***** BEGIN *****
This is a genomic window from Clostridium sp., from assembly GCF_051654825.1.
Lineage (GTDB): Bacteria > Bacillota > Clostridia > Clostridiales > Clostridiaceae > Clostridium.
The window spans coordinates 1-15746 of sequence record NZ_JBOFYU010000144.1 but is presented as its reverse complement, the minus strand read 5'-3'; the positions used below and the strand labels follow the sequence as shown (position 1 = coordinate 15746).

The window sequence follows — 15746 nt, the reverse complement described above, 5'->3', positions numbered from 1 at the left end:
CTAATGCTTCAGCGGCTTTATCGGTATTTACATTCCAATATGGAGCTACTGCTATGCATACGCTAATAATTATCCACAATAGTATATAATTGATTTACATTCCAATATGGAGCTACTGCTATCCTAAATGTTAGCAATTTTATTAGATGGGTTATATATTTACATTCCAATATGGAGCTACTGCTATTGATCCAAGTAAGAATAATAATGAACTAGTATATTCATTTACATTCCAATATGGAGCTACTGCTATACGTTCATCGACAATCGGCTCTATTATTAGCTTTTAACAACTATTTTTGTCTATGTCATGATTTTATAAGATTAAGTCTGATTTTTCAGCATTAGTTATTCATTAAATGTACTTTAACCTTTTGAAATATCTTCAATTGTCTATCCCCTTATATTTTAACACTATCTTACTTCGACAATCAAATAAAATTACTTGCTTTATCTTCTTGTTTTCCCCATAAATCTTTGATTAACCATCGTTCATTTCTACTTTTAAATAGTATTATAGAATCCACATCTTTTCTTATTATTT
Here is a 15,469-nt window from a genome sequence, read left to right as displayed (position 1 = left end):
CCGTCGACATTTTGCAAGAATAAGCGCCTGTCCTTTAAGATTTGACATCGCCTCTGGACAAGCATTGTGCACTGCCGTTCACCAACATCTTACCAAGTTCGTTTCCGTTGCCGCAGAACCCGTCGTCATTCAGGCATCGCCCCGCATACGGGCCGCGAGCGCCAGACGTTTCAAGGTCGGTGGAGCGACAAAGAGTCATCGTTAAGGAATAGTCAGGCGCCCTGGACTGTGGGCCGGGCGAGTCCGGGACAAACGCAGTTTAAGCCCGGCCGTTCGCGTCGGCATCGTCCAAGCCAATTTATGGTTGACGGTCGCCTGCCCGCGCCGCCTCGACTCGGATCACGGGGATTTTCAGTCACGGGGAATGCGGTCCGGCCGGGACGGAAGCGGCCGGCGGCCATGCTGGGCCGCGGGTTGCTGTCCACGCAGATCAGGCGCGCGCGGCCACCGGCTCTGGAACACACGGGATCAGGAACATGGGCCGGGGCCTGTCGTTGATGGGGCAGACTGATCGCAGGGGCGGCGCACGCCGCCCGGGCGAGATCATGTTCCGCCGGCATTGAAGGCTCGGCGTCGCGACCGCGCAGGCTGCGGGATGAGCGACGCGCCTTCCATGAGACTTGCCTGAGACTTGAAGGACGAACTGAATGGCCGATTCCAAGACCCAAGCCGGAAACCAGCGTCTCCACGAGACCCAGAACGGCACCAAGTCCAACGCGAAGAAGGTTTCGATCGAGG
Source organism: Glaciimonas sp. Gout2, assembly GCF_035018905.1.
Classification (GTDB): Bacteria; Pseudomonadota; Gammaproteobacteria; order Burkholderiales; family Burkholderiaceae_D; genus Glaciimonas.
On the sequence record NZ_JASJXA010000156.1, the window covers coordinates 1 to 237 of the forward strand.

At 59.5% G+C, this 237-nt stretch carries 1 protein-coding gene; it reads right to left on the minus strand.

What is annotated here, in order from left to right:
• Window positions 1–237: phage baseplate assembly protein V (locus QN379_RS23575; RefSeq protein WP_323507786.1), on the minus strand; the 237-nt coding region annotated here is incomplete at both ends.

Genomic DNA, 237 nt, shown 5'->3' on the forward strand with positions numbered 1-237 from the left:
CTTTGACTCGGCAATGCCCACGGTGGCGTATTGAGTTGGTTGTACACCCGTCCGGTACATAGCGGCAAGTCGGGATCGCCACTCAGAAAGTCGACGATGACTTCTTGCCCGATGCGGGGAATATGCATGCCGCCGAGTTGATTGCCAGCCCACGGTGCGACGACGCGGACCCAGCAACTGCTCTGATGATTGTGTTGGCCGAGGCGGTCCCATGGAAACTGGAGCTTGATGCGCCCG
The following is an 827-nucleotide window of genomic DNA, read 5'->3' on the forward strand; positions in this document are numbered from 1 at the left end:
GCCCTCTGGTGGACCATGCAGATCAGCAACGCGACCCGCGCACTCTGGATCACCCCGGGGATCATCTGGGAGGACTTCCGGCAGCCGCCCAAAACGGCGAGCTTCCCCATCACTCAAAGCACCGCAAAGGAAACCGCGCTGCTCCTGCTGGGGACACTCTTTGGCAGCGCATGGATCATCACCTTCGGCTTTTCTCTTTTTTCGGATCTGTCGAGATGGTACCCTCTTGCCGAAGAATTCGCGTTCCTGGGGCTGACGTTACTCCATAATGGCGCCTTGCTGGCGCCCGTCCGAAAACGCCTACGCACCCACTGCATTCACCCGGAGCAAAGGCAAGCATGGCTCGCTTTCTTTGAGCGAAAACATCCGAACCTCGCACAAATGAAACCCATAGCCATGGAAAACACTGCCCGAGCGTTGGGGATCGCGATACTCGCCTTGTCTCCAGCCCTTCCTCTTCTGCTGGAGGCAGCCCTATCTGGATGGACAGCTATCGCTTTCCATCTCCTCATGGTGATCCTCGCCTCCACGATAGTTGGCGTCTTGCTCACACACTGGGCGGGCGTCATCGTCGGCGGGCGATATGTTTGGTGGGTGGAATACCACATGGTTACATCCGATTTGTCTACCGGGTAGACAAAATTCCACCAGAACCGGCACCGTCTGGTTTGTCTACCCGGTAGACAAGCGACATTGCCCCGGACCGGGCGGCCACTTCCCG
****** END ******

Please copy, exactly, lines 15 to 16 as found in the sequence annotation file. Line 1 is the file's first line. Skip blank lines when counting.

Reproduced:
CTTTGACTCGGCAATGCCCACGGTGGCGTATTGAGTTGGTTGTACACCCGTCCGGTACATAGCGGCAAGTCGGGATCGCCACTCAGAAAGTCGACGATGACTTCTTGCCCGATGCGGGGAATATGCATGCCGCCGAGTTGATTGCCAGCCCACGGTGCGACGACGCGGACCCAGCAACTGCTCTGATGATTGTGTTGGCCGAGGCGGTCCCATGGAAACTGGAGCTTGATGCGCCCG
The following is an 827-nucleotide window of genomic DNA, read 5'->3' on the forward strand; positions in this document are numbered from 1 at the left end: